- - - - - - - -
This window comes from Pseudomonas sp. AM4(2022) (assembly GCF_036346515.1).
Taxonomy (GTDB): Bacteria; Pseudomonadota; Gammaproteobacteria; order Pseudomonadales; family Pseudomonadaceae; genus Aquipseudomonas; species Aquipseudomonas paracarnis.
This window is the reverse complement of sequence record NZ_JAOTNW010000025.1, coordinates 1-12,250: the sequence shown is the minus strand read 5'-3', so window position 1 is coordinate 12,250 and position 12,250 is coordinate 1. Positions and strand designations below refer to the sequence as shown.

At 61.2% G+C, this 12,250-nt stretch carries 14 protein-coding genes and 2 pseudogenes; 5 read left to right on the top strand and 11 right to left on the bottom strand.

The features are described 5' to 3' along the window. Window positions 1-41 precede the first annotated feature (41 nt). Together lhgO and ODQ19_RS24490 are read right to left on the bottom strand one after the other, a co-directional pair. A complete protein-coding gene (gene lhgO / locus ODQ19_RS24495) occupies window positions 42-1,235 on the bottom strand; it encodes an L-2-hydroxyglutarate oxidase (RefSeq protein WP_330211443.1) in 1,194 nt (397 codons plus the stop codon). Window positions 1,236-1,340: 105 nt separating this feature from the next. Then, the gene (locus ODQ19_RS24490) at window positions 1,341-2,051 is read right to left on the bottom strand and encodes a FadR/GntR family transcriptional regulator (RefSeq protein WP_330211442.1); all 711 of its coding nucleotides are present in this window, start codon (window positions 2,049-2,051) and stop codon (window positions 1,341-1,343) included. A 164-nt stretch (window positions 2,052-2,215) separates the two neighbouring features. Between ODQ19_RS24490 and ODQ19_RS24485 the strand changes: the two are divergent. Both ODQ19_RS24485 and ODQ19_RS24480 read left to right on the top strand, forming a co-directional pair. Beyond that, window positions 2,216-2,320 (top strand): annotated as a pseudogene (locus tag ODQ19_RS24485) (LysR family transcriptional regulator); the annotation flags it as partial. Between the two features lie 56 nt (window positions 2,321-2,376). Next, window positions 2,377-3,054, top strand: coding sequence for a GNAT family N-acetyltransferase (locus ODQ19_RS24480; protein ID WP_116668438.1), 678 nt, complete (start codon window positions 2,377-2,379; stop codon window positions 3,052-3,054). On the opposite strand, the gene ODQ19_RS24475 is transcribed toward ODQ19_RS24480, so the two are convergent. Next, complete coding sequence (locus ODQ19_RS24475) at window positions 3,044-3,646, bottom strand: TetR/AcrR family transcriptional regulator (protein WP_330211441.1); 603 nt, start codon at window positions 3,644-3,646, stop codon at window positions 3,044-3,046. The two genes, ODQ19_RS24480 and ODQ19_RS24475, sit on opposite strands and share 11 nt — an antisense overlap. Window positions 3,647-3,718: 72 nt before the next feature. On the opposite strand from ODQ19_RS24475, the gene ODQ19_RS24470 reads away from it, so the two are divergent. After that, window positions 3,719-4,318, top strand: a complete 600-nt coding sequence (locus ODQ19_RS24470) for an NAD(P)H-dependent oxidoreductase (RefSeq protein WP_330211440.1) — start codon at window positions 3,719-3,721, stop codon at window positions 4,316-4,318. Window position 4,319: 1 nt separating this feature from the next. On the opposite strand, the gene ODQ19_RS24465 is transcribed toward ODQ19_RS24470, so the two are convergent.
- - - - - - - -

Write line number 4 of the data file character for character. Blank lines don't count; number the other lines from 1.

At 61.2% G+C, this 12,250-nt stretch carries 14 protein-coding genes and 2 pseudogenes; 5 read left to right on the top strand and 11 right to left on the bottom strand.